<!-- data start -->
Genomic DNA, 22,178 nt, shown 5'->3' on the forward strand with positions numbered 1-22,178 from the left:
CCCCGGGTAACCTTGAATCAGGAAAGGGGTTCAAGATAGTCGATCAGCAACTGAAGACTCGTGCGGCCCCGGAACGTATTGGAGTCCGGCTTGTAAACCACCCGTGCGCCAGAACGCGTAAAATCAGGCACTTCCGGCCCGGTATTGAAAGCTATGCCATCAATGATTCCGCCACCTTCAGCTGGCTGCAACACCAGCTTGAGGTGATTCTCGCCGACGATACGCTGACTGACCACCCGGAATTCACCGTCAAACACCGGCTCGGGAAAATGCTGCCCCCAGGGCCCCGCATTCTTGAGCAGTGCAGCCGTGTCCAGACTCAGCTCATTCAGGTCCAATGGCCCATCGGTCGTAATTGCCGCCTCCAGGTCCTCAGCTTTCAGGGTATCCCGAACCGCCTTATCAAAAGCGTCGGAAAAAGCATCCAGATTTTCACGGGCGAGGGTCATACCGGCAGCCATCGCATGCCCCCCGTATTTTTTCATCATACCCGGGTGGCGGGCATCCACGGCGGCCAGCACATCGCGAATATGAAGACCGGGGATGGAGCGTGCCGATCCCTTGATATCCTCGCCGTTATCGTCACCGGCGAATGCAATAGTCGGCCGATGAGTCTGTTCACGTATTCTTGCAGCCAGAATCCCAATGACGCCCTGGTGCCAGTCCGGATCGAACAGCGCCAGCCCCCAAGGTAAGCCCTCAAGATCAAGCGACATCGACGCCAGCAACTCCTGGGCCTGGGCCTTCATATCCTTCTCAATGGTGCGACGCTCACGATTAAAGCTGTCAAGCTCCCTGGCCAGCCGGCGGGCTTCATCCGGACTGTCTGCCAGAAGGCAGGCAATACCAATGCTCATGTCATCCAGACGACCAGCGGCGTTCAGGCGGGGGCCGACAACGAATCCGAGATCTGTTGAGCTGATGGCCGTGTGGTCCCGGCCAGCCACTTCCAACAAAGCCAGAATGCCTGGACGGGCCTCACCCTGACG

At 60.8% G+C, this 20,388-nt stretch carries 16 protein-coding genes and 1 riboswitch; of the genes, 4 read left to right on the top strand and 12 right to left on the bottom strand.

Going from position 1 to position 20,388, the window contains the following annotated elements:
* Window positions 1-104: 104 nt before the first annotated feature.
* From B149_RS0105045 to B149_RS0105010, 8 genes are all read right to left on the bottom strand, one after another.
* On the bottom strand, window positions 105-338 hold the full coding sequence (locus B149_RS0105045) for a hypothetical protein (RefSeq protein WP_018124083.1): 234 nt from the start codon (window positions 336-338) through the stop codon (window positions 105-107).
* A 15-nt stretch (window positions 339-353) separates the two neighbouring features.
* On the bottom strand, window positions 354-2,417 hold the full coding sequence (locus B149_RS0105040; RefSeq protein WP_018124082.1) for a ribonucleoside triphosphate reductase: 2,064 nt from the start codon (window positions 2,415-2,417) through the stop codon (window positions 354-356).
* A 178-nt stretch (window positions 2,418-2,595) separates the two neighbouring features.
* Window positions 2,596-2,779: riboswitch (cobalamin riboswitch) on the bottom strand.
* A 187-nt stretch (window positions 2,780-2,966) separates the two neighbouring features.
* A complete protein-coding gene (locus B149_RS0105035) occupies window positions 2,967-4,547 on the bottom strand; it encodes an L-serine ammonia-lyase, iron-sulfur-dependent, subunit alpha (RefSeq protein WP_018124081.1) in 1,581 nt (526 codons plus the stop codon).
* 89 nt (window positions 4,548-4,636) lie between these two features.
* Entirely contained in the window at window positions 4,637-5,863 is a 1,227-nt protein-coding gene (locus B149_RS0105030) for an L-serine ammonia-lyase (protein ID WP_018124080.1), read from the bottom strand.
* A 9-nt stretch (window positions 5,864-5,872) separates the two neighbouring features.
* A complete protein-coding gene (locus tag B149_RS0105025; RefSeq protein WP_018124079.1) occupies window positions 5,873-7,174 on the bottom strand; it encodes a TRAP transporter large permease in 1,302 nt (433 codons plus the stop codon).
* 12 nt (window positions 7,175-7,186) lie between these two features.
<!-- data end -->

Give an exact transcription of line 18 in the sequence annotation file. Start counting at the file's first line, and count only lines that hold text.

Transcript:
* 12 nt (window positions 7,175-7,186) lie between these two features.